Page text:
- Bank of America’s second-quarter earnings came in lower than expected on Monday as the market sell-off took a toll.
- BofA’s global banking arm saw its profit fall sharply as activity slowed due to the high uncertainty in markets.
- JPMorgan and Morgan Stanley’s earnings both missed expectations last week, but Citigroup’s results impressed investors.
Bank of America’s second-quarter earnings narrowly missed expectations on Monday, with the slump in stock markets over the three-month period leading to a slowdown in activity in the lender’s investment banking arm.
Profit at the Wall Street lender came in at $6.2 billion in the second quarter, down sharply from $9.2 billion a year earlier, when markets were riding high on a wave of stimulus.
The fall in profit took BofA’s earnings per share down to $0.73. That was below the $0.75 expected by analysts who had been polled by Bloomberg, and down from $1.03 in the same quarter a year earlier.
The coronavirus pandemic initially battered lenders in 2020 but huge amounts of government and central bank stimulus quickly caused financial markets to rebound and banking activity to recover.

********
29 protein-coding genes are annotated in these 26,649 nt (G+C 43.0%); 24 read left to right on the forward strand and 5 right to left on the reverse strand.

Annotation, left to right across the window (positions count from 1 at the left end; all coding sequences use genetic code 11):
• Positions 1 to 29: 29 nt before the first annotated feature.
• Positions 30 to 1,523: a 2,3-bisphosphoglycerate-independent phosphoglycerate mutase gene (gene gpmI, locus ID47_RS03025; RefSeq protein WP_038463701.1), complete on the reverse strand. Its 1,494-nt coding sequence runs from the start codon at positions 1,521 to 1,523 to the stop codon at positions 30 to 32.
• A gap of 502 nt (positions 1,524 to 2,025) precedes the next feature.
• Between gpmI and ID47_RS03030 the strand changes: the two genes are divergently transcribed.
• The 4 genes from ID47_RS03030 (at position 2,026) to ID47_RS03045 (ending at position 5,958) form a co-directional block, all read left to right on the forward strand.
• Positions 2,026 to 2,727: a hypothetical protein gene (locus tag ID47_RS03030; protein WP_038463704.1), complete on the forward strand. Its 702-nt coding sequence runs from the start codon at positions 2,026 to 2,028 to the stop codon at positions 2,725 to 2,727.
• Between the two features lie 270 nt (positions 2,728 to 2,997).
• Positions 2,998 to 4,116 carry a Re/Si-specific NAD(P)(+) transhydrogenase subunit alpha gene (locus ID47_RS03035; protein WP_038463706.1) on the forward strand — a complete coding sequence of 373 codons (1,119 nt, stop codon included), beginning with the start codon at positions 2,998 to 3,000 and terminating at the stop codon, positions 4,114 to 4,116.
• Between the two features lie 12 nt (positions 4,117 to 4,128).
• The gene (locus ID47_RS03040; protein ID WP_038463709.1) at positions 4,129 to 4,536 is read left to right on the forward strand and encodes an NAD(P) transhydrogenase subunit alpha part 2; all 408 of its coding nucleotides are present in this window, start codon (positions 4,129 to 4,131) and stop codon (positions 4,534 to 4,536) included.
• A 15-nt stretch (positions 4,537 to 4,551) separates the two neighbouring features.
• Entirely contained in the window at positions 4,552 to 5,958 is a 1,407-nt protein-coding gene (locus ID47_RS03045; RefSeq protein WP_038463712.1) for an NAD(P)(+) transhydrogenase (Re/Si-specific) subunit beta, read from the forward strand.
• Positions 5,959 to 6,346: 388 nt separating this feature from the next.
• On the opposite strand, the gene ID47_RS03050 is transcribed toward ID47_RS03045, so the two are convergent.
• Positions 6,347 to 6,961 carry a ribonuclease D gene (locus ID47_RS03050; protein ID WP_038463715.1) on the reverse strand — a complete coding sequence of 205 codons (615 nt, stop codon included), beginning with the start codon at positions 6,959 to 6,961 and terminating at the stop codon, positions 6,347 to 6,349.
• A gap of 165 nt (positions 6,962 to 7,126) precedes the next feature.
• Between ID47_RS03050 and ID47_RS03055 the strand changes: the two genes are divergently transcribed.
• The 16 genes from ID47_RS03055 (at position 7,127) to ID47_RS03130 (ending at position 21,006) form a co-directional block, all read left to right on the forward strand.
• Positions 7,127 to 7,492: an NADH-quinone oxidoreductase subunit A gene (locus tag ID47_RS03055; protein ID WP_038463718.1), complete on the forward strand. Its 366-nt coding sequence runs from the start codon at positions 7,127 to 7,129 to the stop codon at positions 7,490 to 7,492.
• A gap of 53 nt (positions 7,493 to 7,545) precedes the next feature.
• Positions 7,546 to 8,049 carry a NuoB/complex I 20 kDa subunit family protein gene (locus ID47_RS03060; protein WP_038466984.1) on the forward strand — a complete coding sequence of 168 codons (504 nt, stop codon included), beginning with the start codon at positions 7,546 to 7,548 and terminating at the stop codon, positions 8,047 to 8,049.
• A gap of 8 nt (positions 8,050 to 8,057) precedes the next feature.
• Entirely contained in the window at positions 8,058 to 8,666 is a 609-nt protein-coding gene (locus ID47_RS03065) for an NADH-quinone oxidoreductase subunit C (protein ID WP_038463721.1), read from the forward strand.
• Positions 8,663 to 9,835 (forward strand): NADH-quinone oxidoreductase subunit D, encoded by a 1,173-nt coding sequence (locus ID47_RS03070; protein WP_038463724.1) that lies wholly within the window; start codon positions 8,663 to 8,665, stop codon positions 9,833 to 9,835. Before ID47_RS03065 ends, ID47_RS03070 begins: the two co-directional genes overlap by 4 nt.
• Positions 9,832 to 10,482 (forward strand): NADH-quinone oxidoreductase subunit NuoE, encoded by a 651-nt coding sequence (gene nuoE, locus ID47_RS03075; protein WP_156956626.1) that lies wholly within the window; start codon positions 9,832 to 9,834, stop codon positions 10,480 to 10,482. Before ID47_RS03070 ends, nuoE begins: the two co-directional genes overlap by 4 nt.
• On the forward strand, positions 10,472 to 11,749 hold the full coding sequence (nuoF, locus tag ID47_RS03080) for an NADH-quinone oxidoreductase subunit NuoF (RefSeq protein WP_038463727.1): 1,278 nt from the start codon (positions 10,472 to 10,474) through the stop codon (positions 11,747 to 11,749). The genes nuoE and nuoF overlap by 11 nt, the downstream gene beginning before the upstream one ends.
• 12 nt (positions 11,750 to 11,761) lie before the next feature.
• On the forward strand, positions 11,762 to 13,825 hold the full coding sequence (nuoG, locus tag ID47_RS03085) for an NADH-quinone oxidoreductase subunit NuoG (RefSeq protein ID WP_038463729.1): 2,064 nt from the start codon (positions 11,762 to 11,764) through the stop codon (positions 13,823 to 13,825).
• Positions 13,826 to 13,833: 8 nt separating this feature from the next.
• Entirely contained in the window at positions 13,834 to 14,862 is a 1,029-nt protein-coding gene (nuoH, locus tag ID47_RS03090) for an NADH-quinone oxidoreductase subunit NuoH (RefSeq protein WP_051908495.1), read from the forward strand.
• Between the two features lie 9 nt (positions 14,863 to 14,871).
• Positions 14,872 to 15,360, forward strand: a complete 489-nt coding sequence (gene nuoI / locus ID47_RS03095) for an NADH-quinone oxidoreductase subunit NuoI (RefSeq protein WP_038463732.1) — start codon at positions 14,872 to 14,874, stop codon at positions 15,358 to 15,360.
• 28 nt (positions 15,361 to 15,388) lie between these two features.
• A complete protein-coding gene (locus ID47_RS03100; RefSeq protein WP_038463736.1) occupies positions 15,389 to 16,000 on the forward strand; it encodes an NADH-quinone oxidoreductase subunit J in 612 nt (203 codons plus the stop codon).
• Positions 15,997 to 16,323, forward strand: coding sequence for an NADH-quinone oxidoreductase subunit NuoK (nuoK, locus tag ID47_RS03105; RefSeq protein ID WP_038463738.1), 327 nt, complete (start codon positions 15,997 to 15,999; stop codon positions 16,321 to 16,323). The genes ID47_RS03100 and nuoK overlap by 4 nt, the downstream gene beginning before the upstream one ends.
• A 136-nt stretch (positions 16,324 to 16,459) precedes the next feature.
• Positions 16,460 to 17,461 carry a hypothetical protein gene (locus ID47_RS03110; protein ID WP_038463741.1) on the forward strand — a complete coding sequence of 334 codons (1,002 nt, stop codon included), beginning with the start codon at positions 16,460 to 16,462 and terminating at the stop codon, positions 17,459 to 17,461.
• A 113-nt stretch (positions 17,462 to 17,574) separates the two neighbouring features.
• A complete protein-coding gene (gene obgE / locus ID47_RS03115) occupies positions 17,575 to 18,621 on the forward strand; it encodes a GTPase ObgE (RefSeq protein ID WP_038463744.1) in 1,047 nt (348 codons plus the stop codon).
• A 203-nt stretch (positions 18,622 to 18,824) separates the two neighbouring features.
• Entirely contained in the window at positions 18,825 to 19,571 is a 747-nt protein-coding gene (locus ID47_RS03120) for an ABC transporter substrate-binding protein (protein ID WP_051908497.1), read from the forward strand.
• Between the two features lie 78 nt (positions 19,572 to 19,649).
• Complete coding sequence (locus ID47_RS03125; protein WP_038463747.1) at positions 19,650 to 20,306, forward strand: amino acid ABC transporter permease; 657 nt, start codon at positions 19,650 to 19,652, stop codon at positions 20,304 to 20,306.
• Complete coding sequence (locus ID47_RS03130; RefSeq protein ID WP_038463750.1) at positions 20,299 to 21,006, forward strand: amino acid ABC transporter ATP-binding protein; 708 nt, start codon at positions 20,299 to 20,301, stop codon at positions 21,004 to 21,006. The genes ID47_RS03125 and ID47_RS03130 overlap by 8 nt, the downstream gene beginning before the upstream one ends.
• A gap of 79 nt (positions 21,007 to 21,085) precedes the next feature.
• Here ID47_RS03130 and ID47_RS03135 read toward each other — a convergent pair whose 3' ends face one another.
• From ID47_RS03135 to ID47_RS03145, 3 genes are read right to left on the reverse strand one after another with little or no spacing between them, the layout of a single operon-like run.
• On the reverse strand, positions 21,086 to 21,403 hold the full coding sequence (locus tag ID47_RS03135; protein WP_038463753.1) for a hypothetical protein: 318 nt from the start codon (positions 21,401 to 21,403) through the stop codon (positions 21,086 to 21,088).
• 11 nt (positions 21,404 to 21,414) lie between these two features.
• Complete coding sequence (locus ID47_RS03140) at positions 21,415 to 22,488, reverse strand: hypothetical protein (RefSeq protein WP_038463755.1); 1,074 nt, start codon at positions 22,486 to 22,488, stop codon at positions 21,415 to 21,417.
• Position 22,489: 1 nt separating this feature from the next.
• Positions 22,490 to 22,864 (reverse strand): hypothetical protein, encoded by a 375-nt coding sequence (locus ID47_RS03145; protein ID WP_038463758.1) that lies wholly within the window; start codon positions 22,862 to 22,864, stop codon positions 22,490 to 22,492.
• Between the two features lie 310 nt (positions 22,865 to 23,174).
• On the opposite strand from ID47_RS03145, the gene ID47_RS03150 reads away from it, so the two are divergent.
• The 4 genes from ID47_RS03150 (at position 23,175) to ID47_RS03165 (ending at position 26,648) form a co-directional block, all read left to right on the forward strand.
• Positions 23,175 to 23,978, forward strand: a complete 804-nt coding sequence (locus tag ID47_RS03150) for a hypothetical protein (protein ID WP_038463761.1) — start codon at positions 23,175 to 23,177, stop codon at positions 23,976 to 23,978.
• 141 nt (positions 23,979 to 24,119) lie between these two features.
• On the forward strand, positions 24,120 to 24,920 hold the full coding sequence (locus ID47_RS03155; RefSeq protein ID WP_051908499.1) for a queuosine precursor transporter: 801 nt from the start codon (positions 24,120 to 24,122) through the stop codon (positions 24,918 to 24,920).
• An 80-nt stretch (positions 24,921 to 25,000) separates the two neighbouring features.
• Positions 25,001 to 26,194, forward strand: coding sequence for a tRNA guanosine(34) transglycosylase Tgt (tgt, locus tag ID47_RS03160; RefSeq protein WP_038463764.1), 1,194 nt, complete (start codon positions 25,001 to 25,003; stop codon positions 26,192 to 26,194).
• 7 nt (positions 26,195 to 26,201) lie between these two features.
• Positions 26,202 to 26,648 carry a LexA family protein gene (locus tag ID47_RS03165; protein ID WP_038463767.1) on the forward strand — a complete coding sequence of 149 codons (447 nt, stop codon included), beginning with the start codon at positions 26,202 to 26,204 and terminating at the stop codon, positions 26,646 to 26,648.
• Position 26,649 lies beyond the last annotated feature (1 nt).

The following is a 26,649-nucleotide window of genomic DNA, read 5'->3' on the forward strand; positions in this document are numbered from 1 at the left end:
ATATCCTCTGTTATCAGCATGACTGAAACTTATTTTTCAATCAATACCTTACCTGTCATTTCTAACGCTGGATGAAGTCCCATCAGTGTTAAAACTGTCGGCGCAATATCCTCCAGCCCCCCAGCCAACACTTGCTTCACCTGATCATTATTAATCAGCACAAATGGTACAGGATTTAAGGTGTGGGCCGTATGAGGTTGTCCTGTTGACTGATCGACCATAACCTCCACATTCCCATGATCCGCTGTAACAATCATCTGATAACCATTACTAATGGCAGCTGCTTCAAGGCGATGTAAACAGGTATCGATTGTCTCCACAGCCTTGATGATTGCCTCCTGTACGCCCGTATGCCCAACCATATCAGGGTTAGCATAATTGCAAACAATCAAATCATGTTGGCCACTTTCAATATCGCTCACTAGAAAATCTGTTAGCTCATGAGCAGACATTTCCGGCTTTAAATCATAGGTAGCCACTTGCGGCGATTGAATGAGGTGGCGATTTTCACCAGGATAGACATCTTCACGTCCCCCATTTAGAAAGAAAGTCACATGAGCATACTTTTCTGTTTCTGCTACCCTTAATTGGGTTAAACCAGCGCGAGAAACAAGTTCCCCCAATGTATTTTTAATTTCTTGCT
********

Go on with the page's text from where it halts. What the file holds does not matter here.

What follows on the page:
However, a sharp drop in financial markets in 2022 has led to a slowdown in activity in capital markets, with the number of initially public offerings — from which investment banks reap large fees — falling sharply.
The bank said the Federal Reserve’s interest rate increases had boosted revenues in the
arm. But Chief Financial Officer Alastair Borthwick noted that BofA was dealing with “changing and challenging markets.”
Here are the key figures:
- Earnings per share of $0.73, vs. $0.75 estimated by analysts polled by Bloomberg.
- Revenue of $22.79 billion vs. $22.86 billion estimated.
- Net income of $6.2 billion, vs. $9.2 billion a year earlier.
- Global banking net income of $1.51 billion, vs. $2.43 billion a year earlier.
Shares in BofA were last trading down 0.74% at $32.25 in Monday’s pre-market session.
Banks have kicked off second-quarter earnings season with mixed results. Citigroup impressed investors by beating expectations on Friday, although profit still fell sharply compared to a year earlier.
JPMorgan and Morgan Stanley both missed analysts’ forecasts last week, however, in a sign of the pressure the market sell-off is putting on investment banks.
On Monday, Goldman Sachs’ earnings per share came in well above expectations on the back of a strong quarter by the bank’s fixed income traders.